Understanding Red Blood Cell Modifications Caused by Babesia
Hassan Hakimi, et al., published “Advances in understanding red blood cell modifications by Babesia,” in PLOS Pathogens on September 15, 2022, to further investigate how the parasite invades and multiplies within red blood cells (RBCs) of mammalian hosts.
The researchers explain that to aid in their growth as obligate intracellular parasites, Babesia transmit various proteins to alter the RBC during infiltration and advancement. These proteins are believed to be vital to the survival of parasites and pathogenicity and, therefore, represent the targets of candidate drugs and vaccines. The accessibility of comprehensive genome sequences and the development of transfection systems for a number of Babesia species have facilitated the identification and functional categorization of exported proteins.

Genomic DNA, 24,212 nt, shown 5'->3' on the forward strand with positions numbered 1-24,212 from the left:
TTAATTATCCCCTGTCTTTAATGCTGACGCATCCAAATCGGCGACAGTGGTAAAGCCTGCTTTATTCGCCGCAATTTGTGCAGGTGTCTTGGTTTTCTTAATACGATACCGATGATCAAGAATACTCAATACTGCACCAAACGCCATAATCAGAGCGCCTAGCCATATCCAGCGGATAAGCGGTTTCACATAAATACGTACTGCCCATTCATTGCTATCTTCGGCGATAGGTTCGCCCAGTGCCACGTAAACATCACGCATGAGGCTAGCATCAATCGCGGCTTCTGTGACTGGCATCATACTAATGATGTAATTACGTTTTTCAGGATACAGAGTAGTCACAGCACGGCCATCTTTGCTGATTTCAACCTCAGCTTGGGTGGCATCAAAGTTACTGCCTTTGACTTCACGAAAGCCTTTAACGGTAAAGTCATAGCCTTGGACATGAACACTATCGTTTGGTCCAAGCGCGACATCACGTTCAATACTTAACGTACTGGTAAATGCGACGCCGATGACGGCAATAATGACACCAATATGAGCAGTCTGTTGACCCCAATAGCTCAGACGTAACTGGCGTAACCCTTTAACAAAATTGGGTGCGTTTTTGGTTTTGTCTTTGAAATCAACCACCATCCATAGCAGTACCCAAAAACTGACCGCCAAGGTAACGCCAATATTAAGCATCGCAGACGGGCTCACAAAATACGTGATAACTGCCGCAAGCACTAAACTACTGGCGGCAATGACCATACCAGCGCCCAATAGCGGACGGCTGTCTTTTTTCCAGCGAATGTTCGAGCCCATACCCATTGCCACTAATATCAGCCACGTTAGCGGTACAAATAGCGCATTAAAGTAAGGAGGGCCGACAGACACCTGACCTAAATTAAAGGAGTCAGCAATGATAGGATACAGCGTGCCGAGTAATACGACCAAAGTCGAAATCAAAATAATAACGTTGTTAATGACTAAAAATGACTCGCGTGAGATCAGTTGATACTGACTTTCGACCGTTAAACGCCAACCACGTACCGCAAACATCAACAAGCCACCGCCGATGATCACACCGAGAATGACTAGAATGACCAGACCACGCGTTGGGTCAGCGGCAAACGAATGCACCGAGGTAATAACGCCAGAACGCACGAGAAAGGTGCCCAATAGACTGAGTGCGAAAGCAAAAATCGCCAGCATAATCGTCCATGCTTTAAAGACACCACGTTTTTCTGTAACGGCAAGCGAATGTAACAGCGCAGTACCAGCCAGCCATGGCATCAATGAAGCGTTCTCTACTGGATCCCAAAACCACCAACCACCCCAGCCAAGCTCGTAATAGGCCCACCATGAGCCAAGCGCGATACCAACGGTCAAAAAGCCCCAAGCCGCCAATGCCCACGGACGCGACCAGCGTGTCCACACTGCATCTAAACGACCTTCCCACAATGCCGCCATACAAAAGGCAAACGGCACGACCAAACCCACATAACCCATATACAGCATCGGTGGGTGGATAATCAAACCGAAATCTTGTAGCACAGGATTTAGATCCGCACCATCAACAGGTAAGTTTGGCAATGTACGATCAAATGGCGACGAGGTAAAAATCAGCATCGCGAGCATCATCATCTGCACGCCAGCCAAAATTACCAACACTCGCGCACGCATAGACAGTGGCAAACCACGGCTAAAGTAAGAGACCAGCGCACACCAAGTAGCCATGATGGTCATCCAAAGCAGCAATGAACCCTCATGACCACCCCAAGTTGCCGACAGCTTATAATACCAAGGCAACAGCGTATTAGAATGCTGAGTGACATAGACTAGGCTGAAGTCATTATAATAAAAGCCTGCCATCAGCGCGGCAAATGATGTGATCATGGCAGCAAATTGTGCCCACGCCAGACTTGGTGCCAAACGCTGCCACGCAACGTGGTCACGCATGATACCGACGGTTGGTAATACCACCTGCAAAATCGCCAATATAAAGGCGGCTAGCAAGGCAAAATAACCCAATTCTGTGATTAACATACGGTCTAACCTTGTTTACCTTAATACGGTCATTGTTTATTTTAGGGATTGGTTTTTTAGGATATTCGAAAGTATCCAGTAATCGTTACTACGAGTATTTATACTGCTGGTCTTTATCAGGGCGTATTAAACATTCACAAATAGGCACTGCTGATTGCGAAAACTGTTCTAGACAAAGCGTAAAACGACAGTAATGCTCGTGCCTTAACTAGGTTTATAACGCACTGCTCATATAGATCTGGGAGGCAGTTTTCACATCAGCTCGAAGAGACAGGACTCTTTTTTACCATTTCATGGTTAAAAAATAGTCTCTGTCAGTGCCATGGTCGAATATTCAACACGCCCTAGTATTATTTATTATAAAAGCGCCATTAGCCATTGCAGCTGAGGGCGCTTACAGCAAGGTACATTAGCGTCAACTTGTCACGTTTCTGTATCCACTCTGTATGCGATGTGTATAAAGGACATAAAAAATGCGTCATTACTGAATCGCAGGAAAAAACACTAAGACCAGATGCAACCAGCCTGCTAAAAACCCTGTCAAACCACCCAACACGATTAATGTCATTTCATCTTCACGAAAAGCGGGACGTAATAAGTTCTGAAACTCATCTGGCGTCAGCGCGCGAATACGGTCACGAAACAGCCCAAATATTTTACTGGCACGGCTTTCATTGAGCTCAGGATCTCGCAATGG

The article continues with a review of exported Babesia proteins, as well as an analysis of the roles they play, in the context of immune evasion, cytoadhesion, and nutrient uptake. The study concludes by highlighting potential forthcoming topics for further study and use in the field of tick-borne disease research.
For more information: